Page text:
To read the mainstream media headlines, there was a “decrease” in initial unemployment claims in South Carolina last week – and technically, they are correct. But the data released by state officials on Thursday is hardly worth celebrating. In fact, it underscores the extent to which the coronavirus pandemic has shredded the Palmetto State’s economy over the last month – with no end in sight.
So when it comes to those headlines, caveat emptor …
According to the latest data from the S.C. Department of Employment and Workforce (SCDEW), 73,116 South Carolinians filed an initial unemployment claim during the week that ended on April 18, 2020. And while that is 14,570 fewer claims than the record-breaking 87,686 print posted during the previous week – representing the first decline since the pandemic-induced economic free fall began – the number remains stratospherically elevated.
Oh, and South Carolina wasn’t exactly setting the world on fire with regard to its workforce prior to the pandemic hitting …
Nonetheless, government officials touted the decrease.
“Our agency is heartened to see the first decrease in initial claims after so many weeks,” SCDEW chief of staff Jamie Suber said in a statement. “We hope that this will begin to set a downward trend.”
We hope so too … but the agency (which has failed miserably in responding to the deluge of claims) does a disservice by downplaying the extent of the ongoing carnage.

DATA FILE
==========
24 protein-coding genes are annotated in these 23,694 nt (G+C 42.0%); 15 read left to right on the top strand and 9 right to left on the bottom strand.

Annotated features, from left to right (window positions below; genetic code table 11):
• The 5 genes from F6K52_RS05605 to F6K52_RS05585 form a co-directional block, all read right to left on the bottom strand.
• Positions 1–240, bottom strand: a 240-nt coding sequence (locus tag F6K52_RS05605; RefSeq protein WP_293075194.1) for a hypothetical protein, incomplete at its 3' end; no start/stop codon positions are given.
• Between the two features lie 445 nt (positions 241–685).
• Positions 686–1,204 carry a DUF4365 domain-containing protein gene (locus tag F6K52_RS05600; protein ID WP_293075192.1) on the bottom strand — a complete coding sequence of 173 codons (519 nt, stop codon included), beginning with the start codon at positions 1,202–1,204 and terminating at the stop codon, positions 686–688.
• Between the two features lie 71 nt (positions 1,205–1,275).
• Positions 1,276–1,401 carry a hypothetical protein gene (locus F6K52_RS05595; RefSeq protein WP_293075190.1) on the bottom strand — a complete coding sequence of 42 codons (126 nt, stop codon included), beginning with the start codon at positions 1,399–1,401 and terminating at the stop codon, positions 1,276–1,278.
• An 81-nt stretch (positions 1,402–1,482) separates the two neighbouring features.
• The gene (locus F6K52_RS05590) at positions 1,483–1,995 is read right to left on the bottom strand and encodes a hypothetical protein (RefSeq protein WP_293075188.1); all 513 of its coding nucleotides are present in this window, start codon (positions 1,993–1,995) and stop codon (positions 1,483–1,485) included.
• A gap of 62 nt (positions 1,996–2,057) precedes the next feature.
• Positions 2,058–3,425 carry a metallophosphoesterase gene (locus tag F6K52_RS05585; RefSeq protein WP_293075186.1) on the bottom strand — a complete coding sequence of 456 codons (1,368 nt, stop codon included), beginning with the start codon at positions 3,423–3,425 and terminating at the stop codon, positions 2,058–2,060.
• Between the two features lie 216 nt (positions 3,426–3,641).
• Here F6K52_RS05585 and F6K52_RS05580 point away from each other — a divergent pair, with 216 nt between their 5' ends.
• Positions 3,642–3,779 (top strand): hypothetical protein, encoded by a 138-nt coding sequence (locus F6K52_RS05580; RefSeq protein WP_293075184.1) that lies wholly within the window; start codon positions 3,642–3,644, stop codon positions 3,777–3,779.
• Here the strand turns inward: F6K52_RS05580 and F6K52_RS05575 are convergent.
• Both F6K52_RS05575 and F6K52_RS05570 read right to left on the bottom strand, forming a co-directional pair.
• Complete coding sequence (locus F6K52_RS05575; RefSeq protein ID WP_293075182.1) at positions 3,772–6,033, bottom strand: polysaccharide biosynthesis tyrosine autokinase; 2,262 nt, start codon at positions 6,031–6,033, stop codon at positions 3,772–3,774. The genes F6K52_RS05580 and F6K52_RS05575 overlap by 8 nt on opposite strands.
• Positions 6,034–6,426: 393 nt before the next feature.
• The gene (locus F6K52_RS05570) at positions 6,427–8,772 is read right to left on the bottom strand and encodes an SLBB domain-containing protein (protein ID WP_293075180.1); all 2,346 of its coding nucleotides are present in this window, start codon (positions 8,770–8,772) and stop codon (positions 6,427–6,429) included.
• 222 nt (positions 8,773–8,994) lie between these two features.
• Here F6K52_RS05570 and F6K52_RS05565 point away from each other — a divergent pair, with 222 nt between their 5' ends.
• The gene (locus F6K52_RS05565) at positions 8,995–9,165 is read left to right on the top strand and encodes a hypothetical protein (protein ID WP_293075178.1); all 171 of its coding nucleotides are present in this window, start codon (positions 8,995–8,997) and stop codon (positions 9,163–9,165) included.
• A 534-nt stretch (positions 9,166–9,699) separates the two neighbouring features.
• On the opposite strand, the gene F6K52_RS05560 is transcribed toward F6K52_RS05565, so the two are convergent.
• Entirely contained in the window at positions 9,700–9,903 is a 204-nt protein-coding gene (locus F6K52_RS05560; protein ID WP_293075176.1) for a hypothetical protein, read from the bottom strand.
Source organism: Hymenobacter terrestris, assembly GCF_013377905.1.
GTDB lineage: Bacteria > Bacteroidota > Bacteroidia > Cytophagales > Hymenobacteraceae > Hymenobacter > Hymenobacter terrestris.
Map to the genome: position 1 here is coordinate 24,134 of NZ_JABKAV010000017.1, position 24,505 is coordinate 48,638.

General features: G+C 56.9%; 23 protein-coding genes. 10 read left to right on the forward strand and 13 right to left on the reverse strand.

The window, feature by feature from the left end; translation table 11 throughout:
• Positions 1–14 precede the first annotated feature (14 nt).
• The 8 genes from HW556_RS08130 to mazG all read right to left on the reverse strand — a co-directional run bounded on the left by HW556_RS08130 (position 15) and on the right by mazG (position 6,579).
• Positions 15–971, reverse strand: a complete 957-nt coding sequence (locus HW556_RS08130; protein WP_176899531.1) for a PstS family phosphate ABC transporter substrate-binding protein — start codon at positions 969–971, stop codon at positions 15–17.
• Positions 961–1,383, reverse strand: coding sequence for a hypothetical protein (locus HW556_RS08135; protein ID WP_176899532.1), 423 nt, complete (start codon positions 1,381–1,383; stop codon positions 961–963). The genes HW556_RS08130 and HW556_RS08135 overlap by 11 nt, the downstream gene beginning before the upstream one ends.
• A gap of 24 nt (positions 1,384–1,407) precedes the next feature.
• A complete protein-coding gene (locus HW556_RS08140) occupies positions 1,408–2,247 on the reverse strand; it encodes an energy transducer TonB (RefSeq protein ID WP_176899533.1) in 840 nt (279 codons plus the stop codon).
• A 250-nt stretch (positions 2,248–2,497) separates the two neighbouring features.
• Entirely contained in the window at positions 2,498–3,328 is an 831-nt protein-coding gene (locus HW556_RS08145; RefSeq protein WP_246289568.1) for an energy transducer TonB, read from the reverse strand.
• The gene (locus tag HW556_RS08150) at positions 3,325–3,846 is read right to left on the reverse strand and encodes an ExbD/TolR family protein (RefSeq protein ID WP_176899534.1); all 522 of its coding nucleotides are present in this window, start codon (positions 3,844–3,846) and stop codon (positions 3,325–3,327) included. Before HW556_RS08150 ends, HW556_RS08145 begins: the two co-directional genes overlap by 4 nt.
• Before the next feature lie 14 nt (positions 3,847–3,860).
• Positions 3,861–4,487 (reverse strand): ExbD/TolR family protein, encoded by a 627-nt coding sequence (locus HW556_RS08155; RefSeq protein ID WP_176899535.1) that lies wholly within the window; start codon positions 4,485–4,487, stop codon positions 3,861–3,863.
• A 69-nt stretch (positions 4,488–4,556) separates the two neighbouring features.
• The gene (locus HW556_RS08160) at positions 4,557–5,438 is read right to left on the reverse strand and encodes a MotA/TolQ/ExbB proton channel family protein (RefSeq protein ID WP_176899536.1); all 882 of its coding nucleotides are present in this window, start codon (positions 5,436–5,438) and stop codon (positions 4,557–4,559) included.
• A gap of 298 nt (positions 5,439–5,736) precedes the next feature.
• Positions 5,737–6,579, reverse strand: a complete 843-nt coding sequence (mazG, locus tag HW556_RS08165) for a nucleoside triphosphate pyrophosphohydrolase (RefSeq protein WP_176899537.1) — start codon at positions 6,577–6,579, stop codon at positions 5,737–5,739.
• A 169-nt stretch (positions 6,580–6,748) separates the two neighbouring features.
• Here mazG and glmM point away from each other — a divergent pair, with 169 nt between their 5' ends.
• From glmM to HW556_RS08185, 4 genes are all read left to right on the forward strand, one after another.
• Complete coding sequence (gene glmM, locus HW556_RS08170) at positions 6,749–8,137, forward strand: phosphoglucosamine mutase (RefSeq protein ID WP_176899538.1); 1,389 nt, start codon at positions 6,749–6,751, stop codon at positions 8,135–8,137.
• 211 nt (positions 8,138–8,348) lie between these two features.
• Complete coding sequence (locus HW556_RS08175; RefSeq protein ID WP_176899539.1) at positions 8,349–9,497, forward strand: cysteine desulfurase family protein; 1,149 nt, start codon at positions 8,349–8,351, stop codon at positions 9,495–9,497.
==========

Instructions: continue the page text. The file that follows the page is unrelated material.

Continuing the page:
The data released on Thursday pushed South Carolina’s five-week jobless total to 341,730 – an average of 68,346 initial claims per week. By comparison, the total number of initial claims filed during the week ending March 14, 2020 – the last normal week the Palmetto State economy will see in some time – was only 2,093.
For those of you keeping score at home, that is a staggering 3,165.4 percent increase.
SCDEW – whose recently appointed director has been conspicuously absent during the coronavirus drama – announced it had doled out more than $351 million in state and federal unemployment benefits over the past five weeks.
It is not immediately clear what percentage of those benefits were tied to the expanded unemployment insurance approved as part of last month’s $2.2 trillion federal stimulus.
(For more on that issue, click here).
SCDEW also indicated it had increased staffing at its call center by 856 percent over the past five weeks – underscoring the serious issues the agency has been having with its much-maligned automated system.
This news outlet first chronicled the failure of South Carolina’s $100 million unemployment insurance claim system back in August of 2016 – and filed a follow-up report in October 2017 detailing the “serious technical issues” still plaguing the system.
To say this boondoggle crashed and burned in response to the influx of coronavirus-related claims is putting it politely.
Here is the release from the agency …initial-claims-week-ending-april-18
As of March 2020, South Carolina had a working-age population of just over 4.1 million – of which nearly 2.4 million (58.4 percent) were part of the labor force, according to data from the U.S. Bureau of Labor Statistics (BLS). That is fourth-lowest labor participation rate in the nation.
Based on those numbers, a staggering 14.2 percent of the Palmetto State’s workforce (and 8.3 percent of its working age population) have filed for unemployment benefits in the last five weeks.
Talk about an unprecedented collapse …
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